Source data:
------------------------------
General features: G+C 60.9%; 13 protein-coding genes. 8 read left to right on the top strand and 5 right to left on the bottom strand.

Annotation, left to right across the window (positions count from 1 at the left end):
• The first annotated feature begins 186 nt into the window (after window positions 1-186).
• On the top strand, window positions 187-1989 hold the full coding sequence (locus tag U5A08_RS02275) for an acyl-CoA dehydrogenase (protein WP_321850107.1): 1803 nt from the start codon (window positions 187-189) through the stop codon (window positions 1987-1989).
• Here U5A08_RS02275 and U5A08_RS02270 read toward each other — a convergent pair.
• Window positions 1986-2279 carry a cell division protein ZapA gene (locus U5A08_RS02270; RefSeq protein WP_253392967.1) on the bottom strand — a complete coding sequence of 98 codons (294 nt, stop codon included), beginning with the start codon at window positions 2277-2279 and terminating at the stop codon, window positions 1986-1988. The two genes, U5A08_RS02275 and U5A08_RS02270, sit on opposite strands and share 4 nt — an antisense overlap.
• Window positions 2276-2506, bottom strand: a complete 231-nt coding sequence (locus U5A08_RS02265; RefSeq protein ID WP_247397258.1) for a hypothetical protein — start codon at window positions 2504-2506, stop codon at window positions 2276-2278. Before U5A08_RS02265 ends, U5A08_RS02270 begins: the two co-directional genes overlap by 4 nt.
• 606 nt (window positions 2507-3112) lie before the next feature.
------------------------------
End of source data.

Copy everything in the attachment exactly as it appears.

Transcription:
General features: G+C 60.9%; 13 protein-coding genes. 8 read left to right on the top strand and 5 right to left on the bottom strand.

Annotation, left to right across the window (positions count from 1 at the left end):
• The first annotated feature begins 186 nt into the window (after window positions 1-186).
• On the top strand, window positions 187-1989 hold the full coding sequence (locus tag U5A08_RS02275) for an acyl-CoA dehydrogenase (protein WP_321850107.1): 1803 nt from the start codon (window positions 187-189) through the stop codon (window positions 1987-1989).
• Here U5A08_RS02275 and U5A08_RS02270 read toward each other — a convergent pair.
• Window positions 1986-2279 carry a cell division protein ZapA gene (locus U5A08_RS02270; RefSeq protein WP_253392967.1) on the bottom strand — a complete coding sequence of 98 codons (294 nt, stop codon included), beginning with the start codon at window positions 2277-2279 and terminating at the stop codon, window positions 1986-1988. The two genes, U5A08_RS02275 and U5A08_RS02270, sit on opposite strands and share 4 nt — an antisense overlap.
• Window positions 2276-2506, bottom strand: a complete 231-nt coding sequence (locus U5A08_RS02265; RefSeq protein ID WP_247397258.1) for a hypothetical protein — start codon at window positions 2504-2506, stop codon at window positions 2276-2278. Before U5A08_RS02265 ends, U5A08_RS02270 begins: the two co-directional genes overlap by 4 nt.
• 606 nt (window positions 2507-3112) lie before the next feature.